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Mortality: at home and abroad

Mariam Durrani
By Mariam Durrani
Arizona Summer Wildcat
Wednesday July 10, 2002

KARACHI, Pakistan ÷ It has been said the only thing that you can depend on in life is death.

What becomes of us after death is uncertain, but there is a certainty in the fact that all of us will die. But how often do people actually think of death? How many times does a person actually realize that death is always around the corner and that each second we have is a blessing?

Last Sept. 11 was a turning point in the American perspective of death. It reminded us as a nation that life is extremely fragile and can be gone in an instant. Because we are a wealthy nation with a strong military and intelligent government, our national psyche had begun to presume that we were immune to death. After the attacks, our confidence was shattered for quite some time because it just couldnāt happen in America. It just couldnāt happen to New York. It just couldnāt happen to us.

Why not?

We too are human.

We are all made of this earth and we must all return to it. The only reason I can ascertain as to why we were so shocked is that in our safe and rich cocoon we had begun to assume that we have power over our mortality. Whether some terrorist force outside the United States hates us or not, we think we have built a strong enough fortress that no one can get in.

But they can and they have.

This summer I am visiting my family in Pakistan and getting back to my roots. But in the midst of my summer relaxation, something suddenly made me think of death.

On June 14, terrorist groups tried to bomb the American Consulate in Karachi. This attack just happened to be within two blocks of my uncleās house where my 10-, 13- and 15-year-old cousins were lazily waking up to the thunderous echoes they thought were the start of an India-Pakistan war as their second-story windows shattered due to the blast.

As the day wore on and more information came forward, we found out that 10 people died, all Pakistani nationals. By dinnertime, my cousins had adjusted well to the bombing and dealt with it in a much mature fashion than either my brother or me.

So I wondered why it is that people in Pakistan can handle such a disaster more readily than us Americans? Aside from the fact that they are also much more used to these kinds of incidents here in Karachi with the May-Sheraton Hotel bombing and Daniel Pearl kidnapping, I believe that they are much more resigned to the fact that they are human and as such, always vulnerable to their mortality.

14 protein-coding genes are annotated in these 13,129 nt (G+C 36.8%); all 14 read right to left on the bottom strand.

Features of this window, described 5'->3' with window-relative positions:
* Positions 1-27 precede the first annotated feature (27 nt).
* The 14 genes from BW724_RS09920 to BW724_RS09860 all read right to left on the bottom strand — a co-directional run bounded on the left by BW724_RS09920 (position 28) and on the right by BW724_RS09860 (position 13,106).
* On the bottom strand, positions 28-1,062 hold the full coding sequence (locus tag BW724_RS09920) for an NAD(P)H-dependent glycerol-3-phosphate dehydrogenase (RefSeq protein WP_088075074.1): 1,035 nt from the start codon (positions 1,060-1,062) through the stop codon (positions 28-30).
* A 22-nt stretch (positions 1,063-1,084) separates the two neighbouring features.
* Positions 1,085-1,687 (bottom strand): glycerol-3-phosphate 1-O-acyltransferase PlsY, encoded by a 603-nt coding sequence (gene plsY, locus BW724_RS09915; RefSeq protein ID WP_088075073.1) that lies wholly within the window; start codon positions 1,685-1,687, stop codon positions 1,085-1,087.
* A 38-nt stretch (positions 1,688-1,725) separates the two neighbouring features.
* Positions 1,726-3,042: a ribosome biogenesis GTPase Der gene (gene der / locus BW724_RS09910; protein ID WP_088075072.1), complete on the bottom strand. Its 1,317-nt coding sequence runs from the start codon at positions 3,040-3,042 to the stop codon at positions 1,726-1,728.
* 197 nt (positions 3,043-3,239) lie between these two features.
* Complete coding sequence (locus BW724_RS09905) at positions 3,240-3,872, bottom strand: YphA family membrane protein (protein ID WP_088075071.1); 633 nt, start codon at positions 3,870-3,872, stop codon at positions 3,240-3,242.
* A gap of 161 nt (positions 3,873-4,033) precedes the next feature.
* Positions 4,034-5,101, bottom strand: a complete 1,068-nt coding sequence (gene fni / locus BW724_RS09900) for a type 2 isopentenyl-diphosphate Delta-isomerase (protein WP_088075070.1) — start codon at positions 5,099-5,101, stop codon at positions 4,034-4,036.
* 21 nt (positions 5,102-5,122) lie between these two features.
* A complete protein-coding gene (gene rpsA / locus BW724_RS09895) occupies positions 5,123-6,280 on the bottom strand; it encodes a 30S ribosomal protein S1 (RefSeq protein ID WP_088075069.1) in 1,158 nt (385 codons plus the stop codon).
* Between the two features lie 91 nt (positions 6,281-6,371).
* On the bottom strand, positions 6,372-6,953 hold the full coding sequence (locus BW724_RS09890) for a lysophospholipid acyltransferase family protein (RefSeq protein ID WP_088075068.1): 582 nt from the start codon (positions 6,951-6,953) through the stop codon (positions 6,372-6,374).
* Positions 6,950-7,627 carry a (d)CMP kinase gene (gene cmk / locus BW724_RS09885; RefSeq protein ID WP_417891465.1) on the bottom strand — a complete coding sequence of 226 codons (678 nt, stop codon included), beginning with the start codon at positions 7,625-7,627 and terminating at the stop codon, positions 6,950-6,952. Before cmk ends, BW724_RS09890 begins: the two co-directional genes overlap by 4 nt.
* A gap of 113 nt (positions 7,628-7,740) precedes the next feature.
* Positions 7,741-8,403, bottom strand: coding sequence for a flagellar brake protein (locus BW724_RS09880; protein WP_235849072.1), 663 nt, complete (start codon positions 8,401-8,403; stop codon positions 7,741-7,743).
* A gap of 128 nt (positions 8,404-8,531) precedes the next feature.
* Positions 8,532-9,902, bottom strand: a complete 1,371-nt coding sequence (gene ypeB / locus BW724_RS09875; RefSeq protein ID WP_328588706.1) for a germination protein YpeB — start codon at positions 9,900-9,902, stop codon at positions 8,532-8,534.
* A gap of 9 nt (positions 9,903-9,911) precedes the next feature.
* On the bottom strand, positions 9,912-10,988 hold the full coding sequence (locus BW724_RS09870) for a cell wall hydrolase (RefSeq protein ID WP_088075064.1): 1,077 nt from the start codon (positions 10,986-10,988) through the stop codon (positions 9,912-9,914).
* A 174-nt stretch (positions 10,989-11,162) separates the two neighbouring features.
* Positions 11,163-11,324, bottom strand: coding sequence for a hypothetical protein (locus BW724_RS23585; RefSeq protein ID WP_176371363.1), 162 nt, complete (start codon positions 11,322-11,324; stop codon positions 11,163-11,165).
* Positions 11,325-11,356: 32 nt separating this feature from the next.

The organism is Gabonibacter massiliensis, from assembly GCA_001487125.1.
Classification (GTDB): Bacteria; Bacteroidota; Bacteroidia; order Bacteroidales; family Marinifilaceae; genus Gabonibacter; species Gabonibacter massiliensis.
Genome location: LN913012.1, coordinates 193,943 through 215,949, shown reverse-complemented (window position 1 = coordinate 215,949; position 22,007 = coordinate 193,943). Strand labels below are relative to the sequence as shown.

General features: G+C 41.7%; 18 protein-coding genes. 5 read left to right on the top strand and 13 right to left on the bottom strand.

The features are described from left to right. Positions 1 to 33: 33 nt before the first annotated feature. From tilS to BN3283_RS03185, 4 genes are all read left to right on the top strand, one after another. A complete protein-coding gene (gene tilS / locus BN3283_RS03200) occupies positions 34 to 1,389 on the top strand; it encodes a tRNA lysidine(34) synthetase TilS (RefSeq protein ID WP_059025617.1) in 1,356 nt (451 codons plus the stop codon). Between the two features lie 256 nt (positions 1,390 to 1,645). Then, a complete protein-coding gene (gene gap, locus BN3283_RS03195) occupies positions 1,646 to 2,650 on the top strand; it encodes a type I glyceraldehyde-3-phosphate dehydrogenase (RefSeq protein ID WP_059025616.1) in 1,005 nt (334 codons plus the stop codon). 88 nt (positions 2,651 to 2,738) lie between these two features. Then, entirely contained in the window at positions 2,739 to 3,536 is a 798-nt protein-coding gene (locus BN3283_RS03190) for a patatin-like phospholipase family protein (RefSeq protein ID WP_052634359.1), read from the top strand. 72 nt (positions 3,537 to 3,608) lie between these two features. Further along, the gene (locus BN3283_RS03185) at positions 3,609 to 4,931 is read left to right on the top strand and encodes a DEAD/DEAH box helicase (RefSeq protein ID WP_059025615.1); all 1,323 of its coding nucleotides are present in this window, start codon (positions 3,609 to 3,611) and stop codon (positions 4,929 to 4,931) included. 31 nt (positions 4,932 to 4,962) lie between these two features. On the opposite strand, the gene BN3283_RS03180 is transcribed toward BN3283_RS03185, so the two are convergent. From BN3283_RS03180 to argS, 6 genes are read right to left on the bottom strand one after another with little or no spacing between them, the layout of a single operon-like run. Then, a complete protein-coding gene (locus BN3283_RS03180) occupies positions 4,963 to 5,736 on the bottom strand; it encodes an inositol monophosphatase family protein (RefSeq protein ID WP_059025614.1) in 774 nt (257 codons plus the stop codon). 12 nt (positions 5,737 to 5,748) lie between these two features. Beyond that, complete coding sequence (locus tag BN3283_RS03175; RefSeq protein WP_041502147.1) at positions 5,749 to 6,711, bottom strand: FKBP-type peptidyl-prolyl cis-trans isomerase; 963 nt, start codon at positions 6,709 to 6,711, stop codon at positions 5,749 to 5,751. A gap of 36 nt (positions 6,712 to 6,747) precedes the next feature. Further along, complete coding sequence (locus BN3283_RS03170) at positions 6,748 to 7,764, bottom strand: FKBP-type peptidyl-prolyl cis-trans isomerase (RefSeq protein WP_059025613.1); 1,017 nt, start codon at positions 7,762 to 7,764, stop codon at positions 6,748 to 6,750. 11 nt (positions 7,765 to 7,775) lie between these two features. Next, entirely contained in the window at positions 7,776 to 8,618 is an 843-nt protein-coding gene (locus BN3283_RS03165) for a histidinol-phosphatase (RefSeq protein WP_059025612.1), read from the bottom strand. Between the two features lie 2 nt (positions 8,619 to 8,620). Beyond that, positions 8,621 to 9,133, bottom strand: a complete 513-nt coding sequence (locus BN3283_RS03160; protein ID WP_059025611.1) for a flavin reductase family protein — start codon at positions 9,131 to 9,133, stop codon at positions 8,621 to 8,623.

They think that if their time has come, it doesnāt matter if they are at the beach, at a restaurant, or sleeping in the warm comfort of their beds. If it is their time to die, it will happen.

For those who died on Sept. 11, it was a very unfortunate tragedy, but it was their time to go. The way they went, just as those people who died on June 14 in Karachi, was very scary. But we donāt get to customize death like a Subway sandwich. It just happens.

Terrorist bombings or attacks should in no way be events we should submit willingly to. Security and safety are a necessity in todayās world but we have to realize ÷ no matter how rich we are, no matter how far we are from terrorist networks, no matter what ÷ if our time to die has come, we have no choice.

Humans are very fragile beings and we should realize it. And due to this realization, it becomes crucial to savor life.

Of course, it is impossible to justify the deaths of Sept. 11. However, it is absolutely essential to realize that some things were just supposed to happen. The longer we spend blaming the government for what they could have done, or how the attack could have been avoided, we waste more valuable time.

There are things that can be done to prevent future bombings, but once they happen we must realize that, other than mourning, there is little we can do. Those souls who are gone from this world are simply that ÷ gone. On June 14, Karachi mourned the loss of its citizens but they believe here that at 11 a.m. on that day, those 10 people were supposed to die one way or another, whether it was by heart attack, accident or bombing.

We must realize this. Because we spend too much time blaming someone for those who died and trying to avoid death with material items, we sometimes fail to realize what is really important.

The life comes before death.


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